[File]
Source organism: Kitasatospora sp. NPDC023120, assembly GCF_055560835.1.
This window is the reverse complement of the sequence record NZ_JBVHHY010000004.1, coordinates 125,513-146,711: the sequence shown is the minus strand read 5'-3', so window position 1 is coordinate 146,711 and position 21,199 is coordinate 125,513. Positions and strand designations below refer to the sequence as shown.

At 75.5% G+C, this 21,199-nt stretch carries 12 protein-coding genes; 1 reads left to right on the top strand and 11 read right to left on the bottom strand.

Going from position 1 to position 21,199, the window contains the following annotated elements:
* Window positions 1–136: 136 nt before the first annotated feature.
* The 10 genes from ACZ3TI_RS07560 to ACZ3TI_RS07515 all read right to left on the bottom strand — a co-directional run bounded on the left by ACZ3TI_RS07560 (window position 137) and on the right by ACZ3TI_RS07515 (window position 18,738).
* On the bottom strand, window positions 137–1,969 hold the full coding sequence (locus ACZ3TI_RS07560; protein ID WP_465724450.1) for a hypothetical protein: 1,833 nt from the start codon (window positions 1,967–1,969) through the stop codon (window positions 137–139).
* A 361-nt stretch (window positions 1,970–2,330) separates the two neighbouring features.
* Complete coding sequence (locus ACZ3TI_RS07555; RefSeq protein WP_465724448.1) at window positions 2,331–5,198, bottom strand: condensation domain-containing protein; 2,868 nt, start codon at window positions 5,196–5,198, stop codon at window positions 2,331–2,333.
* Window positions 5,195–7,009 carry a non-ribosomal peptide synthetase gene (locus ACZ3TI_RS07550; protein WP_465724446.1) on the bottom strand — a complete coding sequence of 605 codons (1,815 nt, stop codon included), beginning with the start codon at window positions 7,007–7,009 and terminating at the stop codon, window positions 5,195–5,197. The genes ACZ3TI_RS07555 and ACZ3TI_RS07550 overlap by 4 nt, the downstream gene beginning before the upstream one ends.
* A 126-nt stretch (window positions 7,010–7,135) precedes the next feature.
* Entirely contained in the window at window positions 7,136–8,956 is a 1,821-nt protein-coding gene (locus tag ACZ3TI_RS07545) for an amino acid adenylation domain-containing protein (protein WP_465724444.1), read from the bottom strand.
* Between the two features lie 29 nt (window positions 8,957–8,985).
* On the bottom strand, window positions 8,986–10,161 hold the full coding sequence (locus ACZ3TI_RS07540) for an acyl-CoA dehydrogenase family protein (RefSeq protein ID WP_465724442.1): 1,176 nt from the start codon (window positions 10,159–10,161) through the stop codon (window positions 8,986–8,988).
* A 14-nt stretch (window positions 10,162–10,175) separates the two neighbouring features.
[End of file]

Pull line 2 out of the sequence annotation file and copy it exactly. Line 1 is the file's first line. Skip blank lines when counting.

This window is the reverse complement of the sequence record NZ_JBVHHY010000004.1, coordinates 125,513-146,711: the sequence shown is the minus strand read 5'-3', so window position 1 is coordinate 146,711 and position 21,199 is coordinate 125,513. Positions and strand designations below refer to the sequence as shown.